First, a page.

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Montgomery Co. zoning ordinance sent to commissioners with no recommendation  

Credit:  By Taylor Haggerty | WBAA | www.wbaa.org ~~

Residents in Montgomery County are concerned they’re being left in the dark when it comes to the future of their community. That was the main message during a meeting of the county’s Area Plan Commission Wednesday evening, which included a public hearing on a proposed zoning ordinance.

County commissioners say the zoning ordinance is needed because they’re being threatened with a lawsuit by a wind energy company. Commissioners argue they can’t address some residents’ concerns about wind turbines without a comprehensive plan and zoning in place.

While they passed the county’s first comprehensive plan earlier this month, many residents worry a zoning board would concentrate power in the county.

More than 100 people attended the public hearing. Wind farm opponents wore red, while those in favor of the proposed projects wore blue.

Resident Ben Wilson was one of several who spoke during the public hearing.

“The purpose of zoning is to protect you. My question is, who’s to protect us from the zoning commission?” Wilson asked.

Wilson again spoke out when the commission was preparing to vote. He asked if zoning and wind energy development could be separated, so residents didn’t have to choose one or the other.

Commissioner John Frey says that wasn’t the purpose of the meeting. He says they’re only making a recommendation on the zoning ordinance.

“This is exactly what we’re doing, exactly what the people wanted,” Frey said.

The crowd began to boo and object.

“Yes it is,” Frey said. “Yes it is.”

Residents continued to boo him.

People on both sides of the argument complained that the proposed ordinance feels rushed.

Debbie Lough lives in Sugar Creek Township, in the northeastern part of the county. She says no county officials informed them of the ordinance or asked for their input.

“I would like to keep our township voice. And if we have zoning, we won’t have our township voice anymore,” Lough says.

Brock Ervin is a supporter of wind farms in Montgomery County, and stood outside the city building with a sign reading “I heart wind energy” before the meeting. He says he wants wind and zoning to be treated as separate issues, and thinks zoning for the entire county shouldn’t be up to commissioners.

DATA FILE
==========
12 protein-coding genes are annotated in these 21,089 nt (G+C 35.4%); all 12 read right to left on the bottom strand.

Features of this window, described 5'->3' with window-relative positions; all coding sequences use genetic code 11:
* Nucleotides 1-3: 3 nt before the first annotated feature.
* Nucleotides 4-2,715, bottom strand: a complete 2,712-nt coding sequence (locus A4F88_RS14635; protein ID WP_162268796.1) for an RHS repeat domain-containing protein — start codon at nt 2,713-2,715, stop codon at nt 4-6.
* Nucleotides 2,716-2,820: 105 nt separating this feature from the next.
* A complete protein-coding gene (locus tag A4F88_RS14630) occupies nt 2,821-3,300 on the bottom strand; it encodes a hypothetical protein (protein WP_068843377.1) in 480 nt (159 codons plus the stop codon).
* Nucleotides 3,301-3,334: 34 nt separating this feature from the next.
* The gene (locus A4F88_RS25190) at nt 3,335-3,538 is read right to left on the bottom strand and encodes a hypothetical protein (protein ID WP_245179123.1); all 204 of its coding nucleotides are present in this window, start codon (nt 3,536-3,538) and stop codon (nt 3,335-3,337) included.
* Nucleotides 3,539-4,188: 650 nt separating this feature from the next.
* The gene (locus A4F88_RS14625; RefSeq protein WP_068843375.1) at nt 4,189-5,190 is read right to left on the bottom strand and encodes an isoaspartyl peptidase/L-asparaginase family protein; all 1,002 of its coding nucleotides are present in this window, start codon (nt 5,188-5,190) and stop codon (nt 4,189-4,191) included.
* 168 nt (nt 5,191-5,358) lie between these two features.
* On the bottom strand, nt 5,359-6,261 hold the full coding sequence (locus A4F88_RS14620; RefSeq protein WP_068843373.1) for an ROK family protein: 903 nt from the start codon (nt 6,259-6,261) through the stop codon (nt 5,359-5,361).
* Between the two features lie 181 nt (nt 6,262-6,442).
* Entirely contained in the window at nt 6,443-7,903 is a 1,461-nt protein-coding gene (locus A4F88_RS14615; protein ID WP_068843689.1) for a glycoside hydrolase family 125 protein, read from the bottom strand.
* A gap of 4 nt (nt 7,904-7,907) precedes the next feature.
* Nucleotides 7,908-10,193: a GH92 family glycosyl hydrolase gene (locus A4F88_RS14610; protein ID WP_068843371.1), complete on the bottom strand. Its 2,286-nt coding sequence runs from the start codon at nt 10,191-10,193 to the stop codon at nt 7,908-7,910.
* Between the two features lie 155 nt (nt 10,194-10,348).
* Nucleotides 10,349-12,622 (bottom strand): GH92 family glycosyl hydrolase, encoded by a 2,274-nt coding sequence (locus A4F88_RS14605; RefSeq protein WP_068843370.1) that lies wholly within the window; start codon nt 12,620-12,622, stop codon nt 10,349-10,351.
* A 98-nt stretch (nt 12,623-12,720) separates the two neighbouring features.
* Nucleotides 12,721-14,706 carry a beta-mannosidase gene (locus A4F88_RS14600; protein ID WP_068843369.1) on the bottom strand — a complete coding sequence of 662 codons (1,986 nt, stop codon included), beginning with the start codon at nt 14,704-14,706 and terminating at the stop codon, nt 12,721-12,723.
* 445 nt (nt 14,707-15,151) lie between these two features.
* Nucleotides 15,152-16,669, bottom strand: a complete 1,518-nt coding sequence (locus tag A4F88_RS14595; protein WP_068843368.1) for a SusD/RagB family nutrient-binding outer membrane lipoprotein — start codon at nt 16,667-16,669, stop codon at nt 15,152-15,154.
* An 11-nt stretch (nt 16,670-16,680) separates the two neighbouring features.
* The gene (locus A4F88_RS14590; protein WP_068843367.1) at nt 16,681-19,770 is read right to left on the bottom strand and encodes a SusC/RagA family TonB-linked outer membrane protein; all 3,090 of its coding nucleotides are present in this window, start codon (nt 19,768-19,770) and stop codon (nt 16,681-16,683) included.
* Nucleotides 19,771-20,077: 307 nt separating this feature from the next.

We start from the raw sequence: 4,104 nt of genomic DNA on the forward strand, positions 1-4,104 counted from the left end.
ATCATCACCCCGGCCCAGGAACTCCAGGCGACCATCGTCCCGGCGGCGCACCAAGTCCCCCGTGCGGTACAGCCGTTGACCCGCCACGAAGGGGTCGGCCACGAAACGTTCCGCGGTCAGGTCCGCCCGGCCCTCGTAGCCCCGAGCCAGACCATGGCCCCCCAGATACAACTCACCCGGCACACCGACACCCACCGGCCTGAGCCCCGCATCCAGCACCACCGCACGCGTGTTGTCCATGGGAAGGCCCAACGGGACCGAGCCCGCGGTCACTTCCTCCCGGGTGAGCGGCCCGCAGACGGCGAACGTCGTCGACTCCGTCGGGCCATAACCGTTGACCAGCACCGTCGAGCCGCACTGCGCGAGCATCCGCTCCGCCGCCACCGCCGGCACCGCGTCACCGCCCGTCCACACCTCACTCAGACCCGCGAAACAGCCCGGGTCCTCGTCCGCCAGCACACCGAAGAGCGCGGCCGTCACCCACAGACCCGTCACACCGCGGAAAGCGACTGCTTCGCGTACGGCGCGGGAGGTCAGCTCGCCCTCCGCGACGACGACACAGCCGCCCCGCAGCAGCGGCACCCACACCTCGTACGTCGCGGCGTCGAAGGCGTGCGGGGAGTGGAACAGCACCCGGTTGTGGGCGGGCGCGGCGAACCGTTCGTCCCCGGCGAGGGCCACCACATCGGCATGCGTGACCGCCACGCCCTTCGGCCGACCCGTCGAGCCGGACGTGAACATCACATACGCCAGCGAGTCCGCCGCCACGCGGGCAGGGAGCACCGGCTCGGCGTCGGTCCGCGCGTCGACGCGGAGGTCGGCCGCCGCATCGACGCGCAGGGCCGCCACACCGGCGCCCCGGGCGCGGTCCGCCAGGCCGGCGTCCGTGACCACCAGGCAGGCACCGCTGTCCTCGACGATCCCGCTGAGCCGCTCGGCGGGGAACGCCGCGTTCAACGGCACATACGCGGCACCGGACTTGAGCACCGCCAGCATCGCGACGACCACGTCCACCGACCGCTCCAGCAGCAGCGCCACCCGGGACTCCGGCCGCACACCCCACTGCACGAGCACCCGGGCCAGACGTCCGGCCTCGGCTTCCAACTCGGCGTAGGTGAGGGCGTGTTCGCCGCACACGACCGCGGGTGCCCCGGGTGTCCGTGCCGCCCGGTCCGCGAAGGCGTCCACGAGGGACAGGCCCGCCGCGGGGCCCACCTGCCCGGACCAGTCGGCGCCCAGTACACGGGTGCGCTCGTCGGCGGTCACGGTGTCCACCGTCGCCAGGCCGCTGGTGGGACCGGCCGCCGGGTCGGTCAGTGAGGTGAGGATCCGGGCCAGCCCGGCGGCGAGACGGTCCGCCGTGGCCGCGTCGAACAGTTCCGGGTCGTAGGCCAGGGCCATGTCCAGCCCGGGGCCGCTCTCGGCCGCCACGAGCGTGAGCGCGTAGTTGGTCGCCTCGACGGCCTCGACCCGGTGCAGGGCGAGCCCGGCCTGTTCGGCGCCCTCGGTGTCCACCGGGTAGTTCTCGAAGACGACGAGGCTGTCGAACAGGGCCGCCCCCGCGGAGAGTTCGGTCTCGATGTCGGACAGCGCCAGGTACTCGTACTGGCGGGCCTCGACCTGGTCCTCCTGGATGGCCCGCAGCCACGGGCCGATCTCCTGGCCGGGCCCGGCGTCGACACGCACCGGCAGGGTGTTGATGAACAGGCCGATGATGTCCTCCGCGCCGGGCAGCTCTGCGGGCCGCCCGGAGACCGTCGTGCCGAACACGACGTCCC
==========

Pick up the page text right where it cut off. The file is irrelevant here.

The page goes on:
“So we’re going to have two elected officials, one that’s not, and I don’t think this vote belongs to them,” Ervin says.

Plan Commission member Lynn Ringis says she still has a lot of questions about the ordinance; the draft they received at the meeting had been revised just that morning, and it was her first time seeing it.

“You feel like you need to go back and wrap your head around this one more time, and it’s very stressful,” Ringis says.

A vote to recommend the ordinance for passage failed; the commission then voted 7-1 to send the proposed ordinance to the commissioners with no recommendation either supporting or opposing it. County Council President Terry Hockersmith was the only vote against the motion.

Commissioners will discuss the ordinance at their first meeting in May.

The county attorney says if commissioners approve the rule, it will come to the commission again. But if commissioners reject it, the ordinance is dropped.

Source:  By Taylor Haggerty | WBAA | www.wbaa.org

This article is the work of the source indicated. Any opinions expressed in it are not necessarily those of National Wind Watch.

The copyright of this article resides with the author or publisher indicated. As part of its noncommercial effort to present the environmental, social, scientific, and economic issues of large-scale wind power development to a global audience seeking such information, National Wind Watch endeavors to observe “fair use” as provided for in section 107 of U.S. Copyright Law and similar “fair dealing” provisions of the copyright laws of other nations. Send requests to excerpt, general inquiries, and comments via e-mail.

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